We thoroughly enjoyed reading the account of a slimy phone scammer, operating out of Canada, who failed to separate $1,800 from a senior citizen. The scammer, posing as a bail bondsman, called Centerville's Sal Giani, claiming Giani's grandson was in jail in a foreign country and money needed to be wired to free him.
Unfortunately for the scammer, Mr. Giani was no easy mark. He called his daughter, Francine Giani, executive director of Utah's Department of Commerce. Giani, who used to be director of the Division of Consumer Protection, was at the phone when the scammer called back, expecting to hear about his money being delivered via Western Union.
Instead, he learned that this was crime that wasn't going to happen. Once Giani eventually identified her position, the human cockroach hung up. A call to a Canadian number, logged on Sal's phone ID, yielded a busy signal.
As Giani mentions, this attempted crime is not uncommon. Utah law enforcement officials log similar reports often. If the scammer scores a swindle, the money is gone for good. The phone numbers can't be traced; the perpetrators retreat to anonymity.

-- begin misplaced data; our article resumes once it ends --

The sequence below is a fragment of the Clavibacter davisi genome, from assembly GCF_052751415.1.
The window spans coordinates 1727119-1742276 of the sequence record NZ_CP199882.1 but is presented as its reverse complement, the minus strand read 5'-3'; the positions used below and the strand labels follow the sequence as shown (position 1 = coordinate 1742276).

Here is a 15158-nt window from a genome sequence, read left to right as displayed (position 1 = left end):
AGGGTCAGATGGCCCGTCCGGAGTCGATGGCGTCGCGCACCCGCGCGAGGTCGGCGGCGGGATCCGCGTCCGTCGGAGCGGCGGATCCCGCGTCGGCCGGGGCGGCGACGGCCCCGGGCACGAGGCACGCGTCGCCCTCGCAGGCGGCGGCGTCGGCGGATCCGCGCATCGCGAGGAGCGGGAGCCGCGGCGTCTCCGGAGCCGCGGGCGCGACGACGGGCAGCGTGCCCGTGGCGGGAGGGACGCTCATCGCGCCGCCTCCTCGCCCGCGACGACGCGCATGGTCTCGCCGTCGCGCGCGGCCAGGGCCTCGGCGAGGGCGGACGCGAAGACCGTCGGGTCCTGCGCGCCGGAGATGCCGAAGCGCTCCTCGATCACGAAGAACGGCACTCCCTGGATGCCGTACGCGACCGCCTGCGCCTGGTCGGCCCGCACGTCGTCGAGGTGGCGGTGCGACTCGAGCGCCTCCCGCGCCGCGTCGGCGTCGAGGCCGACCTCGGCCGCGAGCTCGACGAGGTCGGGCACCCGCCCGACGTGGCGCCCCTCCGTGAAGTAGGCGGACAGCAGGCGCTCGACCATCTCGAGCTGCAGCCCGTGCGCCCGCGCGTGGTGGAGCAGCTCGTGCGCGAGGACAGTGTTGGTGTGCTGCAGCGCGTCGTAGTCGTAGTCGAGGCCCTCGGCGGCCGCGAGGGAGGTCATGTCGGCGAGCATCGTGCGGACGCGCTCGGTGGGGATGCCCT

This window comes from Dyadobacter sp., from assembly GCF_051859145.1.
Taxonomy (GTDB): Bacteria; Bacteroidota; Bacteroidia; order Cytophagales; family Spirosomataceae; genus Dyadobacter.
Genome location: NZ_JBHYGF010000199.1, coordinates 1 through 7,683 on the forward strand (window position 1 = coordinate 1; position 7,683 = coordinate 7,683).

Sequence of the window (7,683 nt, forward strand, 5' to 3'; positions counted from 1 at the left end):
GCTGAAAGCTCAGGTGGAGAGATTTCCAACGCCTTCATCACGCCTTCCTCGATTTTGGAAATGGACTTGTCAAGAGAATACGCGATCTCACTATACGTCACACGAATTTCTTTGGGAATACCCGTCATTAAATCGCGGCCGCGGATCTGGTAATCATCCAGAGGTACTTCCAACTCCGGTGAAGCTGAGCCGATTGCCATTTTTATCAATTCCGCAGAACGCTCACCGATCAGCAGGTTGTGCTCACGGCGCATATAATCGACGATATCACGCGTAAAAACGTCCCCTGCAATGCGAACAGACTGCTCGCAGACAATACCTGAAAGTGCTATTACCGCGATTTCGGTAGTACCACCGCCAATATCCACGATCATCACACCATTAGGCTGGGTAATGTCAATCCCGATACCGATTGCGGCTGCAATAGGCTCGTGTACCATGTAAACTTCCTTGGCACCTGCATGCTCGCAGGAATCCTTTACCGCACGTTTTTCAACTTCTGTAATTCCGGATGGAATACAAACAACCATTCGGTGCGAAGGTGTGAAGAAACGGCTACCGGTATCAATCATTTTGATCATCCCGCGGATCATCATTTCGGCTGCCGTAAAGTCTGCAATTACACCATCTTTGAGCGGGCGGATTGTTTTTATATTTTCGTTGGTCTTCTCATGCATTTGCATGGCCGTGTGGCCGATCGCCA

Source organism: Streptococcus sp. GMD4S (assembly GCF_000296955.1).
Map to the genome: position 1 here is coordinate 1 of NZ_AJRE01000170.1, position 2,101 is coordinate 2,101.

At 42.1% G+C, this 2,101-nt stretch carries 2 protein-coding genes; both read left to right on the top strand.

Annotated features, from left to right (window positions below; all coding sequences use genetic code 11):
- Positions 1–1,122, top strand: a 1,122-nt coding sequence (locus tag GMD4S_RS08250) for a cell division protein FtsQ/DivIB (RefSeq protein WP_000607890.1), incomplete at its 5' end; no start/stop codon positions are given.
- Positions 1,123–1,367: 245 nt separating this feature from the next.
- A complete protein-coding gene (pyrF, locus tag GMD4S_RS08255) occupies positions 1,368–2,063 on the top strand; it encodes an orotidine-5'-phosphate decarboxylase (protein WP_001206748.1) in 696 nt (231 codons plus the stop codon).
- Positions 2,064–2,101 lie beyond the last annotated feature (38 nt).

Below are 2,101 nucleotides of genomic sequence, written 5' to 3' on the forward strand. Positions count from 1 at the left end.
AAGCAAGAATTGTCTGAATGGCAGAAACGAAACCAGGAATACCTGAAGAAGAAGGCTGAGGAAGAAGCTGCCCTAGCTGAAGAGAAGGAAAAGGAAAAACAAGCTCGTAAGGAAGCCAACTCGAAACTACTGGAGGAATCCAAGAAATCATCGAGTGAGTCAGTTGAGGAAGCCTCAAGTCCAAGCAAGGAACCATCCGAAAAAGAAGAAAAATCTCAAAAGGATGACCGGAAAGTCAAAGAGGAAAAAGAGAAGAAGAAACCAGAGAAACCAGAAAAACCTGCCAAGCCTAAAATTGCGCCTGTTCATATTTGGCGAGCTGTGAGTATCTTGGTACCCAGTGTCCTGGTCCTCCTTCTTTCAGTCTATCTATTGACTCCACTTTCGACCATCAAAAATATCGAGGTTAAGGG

These scams, as well as crimes of opportunity, don't have to happen. Common sense prevents the loss of money and valuables.
A recent rash of thefts in vehicles as well as garages reminds us of this. In West Point, seven vehicles were burglarized.
Most of the victims made it easier for the criminals by not locking their vehicles. Items that were taken included bank cards, credit cards, purses, wallets, Social Security cards and driver's licenses.
We sympathize with all victims of crime, but we also take a dim view of those who do not take proper measures to prevent themselves from being crime victims.
Doublecheck everything, including locks and what a potential phone scammer tells you.
Make it as difficult as possible to be a victim and it's very likely you won't become one.